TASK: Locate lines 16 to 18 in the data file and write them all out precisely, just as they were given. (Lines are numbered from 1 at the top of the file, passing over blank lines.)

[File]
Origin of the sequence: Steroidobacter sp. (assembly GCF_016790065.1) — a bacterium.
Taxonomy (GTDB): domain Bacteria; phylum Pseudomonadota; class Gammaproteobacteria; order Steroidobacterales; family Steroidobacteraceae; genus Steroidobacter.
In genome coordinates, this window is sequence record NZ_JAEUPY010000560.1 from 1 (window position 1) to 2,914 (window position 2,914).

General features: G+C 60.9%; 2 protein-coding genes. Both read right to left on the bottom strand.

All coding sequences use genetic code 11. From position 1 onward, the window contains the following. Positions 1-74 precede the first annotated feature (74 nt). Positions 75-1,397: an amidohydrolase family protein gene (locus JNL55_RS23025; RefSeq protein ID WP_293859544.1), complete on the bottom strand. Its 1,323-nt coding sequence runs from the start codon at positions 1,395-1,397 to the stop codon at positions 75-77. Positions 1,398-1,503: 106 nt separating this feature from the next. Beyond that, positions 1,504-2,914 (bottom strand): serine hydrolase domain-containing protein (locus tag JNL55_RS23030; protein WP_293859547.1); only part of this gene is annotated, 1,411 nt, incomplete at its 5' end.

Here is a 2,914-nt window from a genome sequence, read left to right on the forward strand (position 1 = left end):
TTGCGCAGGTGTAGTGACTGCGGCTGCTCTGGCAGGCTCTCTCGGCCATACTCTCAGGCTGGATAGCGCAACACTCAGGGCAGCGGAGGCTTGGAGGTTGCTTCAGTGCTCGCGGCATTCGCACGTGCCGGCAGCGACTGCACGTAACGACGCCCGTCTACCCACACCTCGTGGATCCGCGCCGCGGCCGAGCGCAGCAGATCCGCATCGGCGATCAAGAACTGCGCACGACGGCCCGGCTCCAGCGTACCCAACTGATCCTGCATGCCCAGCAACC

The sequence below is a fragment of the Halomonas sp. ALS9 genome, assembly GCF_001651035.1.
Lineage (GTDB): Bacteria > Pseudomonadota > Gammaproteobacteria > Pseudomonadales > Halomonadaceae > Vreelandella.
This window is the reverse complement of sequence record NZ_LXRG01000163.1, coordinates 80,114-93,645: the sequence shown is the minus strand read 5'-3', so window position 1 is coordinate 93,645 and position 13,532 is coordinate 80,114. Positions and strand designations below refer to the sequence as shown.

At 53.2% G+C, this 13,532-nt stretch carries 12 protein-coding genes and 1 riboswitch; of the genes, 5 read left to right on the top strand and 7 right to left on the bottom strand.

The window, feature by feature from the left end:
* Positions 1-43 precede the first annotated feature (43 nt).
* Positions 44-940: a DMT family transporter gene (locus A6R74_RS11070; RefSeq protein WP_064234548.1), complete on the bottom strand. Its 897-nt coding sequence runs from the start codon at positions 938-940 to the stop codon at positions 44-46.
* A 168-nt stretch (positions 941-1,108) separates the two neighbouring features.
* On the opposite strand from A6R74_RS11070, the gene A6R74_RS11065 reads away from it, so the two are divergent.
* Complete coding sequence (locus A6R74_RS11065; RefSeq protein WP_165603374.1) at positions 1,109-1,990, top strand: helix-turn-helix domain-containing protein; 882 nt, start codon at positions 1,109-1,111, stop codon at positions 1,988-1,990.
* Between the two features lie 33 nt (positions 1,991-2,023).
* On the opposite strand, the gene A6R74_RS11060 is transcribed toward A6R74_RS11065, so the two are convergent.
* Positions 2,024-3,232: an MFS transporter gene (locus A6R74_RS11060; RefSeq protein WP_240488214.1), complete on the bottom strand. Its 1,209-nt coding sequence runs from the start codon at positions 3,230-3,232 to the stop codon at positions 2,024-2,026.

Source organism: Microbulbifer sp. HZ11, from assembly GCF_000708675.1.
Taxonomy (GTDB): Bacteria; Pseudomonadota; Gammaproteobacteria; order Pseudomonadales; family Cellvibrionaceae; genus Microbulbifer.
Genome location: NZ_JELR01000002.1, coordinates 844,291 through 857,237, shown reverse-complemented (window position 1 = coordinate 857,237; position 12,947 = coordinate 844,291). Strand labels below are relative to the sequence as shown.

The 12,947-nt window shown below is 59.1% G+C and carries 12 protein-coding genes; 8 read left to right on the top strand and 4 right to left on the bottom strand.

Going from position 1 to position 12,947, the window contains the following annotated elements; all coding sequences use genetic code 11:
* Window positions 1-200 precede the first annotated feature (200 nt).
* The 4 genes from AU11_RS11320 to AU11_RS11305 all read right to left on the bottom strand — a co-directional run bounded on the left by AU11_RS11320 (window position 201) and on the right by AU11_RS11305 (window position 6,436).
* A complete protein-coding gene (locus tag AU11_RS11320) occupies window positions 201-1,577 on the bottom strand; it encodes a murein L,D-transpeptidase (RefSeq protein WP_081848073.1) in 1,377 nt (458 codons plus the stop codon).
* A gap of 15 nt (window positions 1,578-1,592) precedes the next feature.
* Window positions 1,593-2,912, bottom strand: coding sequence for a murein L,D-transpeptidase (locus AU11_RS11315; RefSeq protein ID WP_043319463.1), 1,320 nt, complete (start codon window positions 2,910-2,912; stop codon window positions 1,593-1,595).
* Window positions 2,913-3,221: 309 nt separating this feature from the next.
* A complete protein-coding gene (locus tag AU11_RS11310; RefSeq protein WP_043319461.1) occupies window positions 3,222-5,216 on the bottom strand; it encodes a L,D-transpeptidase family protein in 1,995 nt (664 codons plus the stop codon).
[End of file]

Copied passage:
* On the opposite strand from A6R74_RS11070, the gene A6R74_RS11065 reads away from it, so the two are divergent.
* Complete coding sequence (locus A6R74_RS11065; RefSeq protein WP_165603374.1) at positions 1,109-1,990, top strand: helix-turn-helix domain-containing protein; 882 nt, start codon at positions 1,109-1,111, stop codon at positions 1,988-1,990.
* Between the two features lie 33 nt (positions 1,991-2,023).